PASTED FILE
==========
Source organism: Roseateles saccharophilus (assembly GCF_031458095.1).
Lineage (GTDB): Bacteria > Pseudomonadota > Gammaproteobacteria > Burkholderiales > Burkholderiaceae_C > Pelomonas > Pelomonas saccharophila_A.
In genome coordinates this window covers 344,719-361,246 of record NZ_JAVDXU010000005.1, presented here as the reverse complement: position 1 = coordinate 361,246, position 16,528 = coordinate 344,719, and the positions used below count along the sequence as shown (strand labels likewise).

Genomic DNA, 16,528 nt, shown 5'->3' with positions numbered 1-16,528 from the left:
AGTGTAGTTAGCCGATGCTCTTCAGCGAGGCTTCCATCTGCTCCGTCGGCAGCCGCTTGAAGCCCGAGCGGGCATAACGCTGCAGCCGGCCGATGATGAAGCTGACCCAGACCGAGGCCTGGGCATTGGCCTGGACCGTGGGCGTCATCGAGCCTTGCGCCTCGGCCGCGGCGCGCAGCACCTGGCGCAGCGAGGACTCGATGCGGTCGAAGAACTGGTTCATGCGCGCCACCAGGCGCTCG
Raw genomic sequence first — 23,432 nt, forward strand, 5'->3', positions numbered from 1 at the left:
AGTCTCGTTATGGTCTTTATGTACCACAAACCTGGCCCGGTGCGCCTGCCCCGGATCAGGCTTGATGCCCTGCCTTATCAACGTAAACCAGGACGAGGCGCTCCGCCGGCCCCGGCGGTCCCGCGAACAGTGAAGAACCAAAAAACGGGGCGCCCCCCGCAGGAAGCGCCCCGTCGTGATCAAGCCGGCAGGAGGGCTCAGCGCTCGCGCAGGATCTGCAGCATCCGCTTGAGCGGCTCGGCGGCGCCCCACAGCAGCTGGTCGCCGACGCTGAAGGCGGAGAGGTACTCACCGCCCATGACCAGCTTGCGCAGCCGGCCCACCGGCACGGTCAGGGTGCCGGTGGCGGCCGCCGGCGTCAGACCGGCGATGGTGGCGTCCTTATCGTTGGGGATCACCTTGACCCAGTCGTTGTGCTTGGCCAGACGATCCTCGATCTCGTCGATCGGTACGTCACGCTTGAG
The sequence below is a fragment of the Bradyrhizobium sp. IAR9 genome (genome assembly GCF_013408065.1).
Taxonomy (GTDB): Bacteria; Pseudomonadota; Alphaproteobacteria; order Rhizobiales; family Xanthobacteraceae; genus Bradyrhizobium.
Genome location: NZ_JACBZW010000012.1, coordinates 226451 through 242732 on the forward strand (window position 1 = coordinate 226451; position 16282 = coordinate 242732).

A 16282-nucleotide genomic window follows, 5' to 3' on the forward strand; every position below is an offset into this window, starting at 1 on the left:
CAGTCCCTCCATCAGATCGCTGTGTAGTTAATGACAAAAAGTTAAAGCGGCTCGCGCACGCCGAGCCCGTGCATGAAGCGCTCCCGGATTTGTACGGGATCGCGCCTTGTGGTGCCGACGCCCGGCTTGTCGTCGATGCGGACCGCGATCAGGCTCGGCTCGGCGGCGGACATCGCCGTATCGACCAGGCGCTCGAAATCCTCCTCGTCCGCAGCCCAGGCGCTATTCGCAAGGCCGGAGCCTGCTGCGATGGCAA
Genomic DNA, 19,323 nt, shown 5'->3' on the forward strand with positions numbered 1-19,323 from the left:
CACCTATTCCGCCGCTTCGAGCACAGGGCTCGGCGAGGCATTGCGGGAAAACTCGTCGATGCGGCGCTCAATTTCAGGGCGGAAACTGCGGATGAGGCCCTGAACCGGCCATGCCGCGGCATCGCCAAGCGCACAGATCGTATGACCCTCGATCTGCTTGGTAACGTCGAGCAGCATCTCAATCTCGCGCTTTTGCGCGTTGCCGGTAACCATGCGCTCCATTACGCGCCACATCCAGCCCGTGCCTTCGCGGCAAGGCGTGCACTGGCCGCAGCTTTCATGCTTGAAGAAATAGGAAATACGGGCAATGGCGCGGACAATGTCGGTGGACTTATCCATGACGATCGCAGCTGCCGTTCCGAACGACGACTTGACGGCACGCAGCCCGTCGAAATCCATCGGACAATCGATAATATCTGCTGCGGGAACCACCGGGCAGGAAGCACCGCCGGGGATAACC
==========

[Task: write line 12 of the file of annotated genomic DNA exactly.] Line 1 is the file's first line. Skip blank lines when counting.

CAGTCCCTCCATCAGATCGCTGTGTAGTTAATGACAAAAAGTTAAAGCGGCTCGCGCACGCCGAGCCCGTGCATGAAGCGCTCCCGGATTTGTACGGGATCGCGCCTTGTGGTGCCGACGCCCGGCTTGTCGTCGATGCGGACCGCGATCAGGCTCGGCTCGGCGGCGGACATCGCCGTATCGACCAGGCGCTCGAAATCCTCCTCGTCCGCAGCCCAGGCGCTATTCGCAAGGCCGGAGCCTGCTGCGATGGCAA